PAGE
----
CCIA can best be understood as concept translators. This struck me as a decisive
way of comprehending the complex environment and sophisticated set of principles
that enables CCIA to operate across a spectrum of scales, from high level
government endorsed projects involving the promotion of Chinese culture during the
Olympics to publishing adaptations of fashion and computing magazines held under
license by foreign companies.

There has been a growing view in creative industries critique emanating from
Australia, Aotearoa New Zealand, Europe, and the UK that a privileging of creative
production in terms of its potential economic value obtained through IPRs
overlooks more fundamental factors such as class tensions and the precarious
condition of labour and life for those involved in the creative industries. By
contrast, CCIA considers IP compliance as key to securing a sustainable future in
a global market for creative industries in China, and does not consider creative
industries as exclusive to metropolitan centres and elite cultural sector
interests. By way of example, Su Tong highlighted the importance of regional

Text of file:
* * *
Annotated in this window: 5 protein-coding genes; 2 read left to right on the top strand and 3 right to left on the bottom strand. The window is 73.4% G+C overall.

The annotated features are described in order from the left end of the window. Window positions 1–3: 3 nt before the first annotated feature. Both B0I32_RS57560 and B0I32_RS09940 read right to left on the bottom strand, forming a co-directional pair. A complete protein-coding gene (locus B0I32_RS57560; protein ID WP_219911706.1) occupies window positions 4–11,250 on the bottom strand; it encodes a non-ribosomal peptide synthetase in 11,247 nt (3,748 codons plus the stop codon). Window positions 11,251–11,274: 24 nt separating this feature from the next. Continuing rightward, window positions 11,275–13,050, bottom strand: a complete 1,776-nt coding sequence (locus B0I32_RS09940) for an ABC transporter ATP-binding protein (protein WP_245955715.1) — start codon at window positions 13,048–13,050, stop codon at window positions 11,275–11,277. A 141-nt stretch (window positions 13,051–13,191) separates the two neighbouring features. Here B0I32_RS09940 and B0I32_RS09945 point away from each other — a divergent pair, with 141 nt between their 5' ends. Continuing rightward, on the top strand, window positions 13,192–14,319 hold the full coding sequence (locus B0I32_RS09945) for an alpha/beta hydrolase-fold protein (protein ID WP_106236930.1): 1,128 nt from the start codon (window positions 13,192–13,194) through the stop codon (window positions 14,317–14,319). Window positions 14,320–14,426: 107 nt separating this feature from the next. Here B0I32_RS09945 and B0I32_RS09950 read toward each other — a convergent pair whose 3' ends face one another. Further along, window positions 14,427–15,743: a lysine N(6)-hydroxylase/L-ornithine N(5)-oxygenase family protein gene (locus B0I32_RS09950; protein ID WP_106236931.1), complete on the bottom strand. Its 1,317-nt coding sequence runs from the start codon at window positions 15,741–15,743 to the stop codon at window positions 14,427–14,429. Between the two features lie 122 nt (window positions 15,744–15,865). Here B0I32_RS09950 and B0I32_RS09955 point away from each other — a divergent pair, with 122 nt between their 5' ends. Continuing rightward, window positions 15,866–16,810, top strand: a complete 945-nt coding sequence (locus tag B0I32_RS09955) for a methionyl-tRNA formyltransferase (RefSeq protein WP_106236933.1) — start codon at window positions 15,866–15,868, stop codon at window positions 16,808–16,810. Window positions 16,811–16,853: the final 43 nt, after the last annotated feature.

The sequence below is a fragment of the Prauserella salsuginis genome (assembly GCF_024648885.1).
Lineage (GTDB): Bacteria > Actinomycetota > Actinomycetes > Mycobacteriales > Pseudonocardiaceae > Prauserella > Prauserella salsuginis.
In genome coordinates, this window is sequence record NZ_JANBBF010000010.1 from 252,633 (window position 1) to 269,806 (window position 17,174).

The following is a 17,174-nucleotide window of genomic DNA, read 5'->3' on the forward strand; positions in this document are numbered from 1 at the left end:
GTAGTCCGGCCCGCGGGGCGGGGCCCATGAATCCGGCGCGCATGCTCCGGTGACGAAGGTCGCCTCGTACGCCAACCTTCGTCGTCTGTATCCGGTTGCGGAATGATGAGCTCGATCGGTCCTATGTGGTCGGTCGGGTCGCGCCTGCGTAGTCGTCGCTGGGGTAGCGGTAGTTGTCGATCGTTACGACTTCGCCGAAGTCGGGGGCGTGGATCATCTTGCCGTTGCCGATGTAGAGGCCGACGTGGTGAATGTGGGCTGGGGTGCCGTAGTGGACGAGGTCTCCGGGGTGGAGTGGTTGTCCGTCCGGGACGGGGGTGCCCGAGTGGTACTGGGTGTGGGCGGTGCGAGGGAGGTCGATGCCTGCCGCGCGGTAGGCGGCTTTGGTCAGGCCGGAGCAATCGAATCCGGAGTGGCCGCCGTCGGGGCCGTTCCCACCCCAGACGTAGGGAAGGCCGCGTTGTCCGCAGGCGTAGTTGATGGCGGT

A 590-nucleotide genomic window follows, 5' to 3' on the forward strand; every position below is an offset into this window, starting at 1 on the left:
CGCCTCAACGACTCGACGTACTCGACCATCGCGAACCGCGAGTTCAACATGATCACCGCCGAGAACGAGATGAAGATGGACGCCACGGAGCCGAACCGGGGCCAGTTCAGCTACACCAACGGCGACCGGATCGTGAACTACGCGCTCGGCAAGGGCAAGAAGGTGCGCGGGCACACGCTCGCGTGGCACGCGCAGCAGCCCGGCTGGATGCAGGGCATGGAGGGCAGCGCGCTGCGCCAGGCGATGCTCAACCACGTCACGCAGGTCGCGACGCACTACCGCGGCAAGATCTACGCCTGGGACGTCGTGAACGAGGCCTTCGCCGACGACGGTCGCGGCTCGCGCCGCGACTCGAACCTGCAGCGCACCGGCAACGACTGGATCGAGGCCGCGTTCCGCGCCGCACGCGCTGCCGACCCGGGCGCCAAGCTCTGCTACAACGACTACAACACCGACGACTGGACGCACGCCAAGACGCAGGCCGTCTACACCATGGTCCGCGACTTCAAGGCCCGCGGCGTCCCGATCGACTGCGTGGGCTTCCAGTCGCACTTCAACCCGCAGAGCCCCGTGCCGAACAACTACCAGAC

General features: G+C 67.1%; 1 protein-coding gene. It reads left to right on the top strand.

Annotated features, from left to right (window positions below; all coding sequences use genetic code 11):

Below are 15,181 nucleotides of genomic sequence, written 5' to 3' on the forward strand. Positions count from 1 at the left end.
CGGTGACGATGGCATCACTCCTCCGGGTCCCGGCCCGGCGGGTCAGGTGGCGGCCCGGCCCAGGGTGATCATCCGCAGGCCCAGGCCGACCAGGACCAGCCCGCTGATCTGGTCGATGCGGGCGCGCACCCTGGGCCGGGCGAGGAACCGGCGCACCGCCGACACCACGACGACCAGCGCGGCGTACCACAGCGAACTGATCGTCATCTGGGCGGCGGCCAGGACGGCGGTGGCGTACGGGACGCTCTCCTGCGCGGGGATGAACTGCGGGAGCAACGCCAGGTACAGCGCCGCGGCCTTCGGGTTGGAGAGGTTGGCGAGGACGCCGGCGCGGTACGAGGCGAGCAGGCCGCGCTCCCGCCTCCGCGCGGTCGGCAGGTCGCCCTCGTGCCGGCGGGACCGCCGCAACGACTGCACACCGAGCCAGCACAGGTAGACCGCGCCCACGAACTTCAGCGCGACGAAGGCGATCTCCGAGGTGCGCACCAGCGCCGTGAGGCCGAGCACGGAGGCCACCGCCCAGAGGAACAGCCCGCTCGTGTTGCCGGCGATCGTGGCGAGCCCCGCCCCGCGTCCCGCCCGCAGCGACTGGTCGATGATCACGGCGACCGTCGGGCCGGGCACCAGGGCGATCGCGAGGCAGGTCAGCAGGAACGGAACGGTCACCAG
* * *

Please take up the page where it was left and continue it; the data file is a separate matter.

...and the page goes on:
craftspeople skilled in traditional ceramics whose unique designs are illustrative
of IP generation special to regional cultural traditions that are developing entry
points into international markets. Su Tong acknowledged the contradiction between
IP compliance as a condition set out by government and supranational trade
agreements on the one hand, and the necessity for cultural production to retain a
capacity to be shared and open in order to make possible the creation of new forms
and ideas. Certainly such a tension is not special to China, but can nonetheless
be understood as symptomatic of the current state of play vis-E0-vis China's
situation within international policy and economic fora, to say nothing of the
difficult terrain for organisations like CCIA that need to be delicate in the
manner in which they negotiate such complexities in order retain the relative
autonomy and multi-scale engagements with cultural, business and government